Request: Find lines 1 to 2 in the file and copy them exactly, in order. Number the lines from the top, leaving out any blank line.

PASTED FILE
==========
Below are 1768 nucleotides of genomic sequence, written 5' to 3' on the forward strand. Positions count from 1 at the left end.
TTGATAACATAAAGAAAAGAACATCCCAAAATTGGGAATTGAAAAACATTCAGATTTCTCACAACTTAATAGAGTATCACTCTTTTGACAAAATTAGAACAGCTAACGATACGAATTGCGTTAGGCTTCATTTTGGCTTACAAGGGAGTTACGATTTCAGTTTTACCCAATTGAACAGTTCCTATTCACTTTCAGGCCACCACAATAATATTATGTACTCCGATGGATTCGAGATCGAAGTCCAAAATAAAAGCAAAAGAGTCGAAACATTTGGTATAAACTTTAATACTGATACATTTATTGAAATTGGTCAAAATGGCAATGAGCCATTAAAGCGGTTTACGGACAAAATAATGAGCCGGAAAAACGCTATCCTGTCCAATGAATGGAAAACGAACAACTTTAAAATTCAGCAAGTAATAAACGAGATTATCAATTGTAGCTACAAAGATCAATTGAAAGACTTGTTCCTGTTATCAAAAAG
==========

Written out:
Below are 1768 nucleotides of genomic sequence, written 5' to 3' on the forward strand. Positions count from 1 at the left end.
TTGATAACATAAAGAAAAGAACATCCCAAAATTGGGAATTGAAAAACATTCAGATTTCTCACAACTTAATAGAGTATCACTCTTTTGACAAAATTAGAACAGCTAACGATACGAATTGCGTTAGGCTTCATTTTGGCTTACAAGGGAGTTACGATTTCAGTTTTACCCAATTGAACAGTTCCTATTCACTTTCAGGCCACCACAATAATATTATGTACTCCGATGGATTCGAGATCGAAGTCCAAAATAAAAGCAAAAGAGTCGAAACATTTGGTATAAACTTTAATACTGATACATTTATTGAAATTGGTCAAAATGGCAATGAGCCATTAAAGCGGTTTACGGACAAAATAATGAGCCGGAAAAACGCTATCCTGTCCAATGAATGGAAAACGAACAACTTTAAAATTCAGCAAGTAATAAACGAGATTATCAATTGTAGCTACAAAGATCAATTGAAAGACTTGTTCCTGTTATCAAAAAG